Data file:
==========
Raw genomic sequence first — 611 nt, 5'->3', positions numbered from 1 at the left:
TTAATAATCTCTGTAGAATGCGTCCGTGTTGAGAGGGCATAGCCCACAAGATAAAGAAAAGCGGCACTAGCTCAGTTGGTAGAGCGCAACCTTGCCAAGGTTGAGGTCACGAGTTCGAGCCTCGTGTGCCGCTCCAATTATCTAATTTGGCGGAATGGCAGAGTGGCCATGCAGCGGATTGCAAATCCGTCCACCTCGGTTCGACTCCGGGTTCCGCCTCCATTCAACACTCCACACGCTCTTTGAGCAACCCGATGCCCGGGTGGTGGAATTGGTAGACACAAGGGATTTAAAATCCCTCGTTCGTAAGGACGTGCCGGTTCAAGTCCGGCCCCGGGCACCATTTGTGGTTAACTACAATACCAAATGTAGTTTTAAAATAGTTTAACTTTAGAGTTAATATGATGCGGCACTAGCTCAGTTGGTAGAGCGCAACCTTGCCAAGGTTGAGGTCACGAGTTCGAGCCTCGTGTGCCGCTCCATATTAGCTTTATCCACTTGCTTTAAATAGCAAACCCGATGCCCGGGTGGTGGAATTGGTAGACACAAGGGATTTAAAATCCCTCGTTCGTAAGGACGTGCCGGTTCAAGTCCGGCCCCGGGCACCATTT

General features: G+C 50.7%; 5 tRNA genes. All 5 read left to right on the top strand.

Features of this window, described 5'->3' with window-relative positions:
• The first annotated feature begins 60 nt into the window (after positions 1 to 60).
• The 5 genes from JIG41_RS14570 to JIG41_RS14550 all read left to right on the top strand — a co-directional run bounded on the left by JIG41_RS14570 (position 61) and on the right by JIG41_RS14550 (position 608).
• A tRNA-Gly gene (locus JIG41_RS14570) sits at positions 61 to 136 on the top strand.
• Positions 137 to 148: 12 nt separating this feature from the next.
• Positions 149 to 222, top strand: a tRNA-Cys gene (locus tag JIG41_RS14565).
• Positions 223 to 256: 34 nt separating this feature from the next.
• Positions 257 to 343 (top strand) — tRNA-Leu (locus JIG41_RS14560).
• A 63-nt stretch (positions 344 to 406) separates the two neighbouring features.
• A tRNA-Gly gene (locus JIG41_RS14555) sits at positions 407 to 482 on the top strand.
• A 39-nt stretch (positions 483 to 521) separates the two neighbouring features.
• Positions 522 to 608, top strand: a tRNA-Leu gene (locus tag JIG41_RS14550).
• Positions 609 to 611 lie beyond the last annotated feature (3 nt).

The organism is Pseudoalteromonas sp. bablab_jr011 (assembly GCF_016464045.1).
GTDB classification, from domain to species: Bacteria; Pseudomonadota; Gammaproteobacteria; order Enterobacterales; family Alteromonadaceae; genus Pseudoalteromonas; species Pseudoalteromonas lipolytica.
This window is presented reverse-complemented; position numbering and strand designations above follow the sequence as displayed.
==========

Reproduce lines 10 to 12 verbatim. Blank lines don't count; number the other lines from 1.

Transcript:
• Positions 223 to 256: 34 nt separating this feature from the next.
• Positions 257 to 343 (top strand) — tRNA-Leu (locus JIG41_RS14560).
• A 63-nt stretch (positions 344 to 406) separates the two neighbouring features.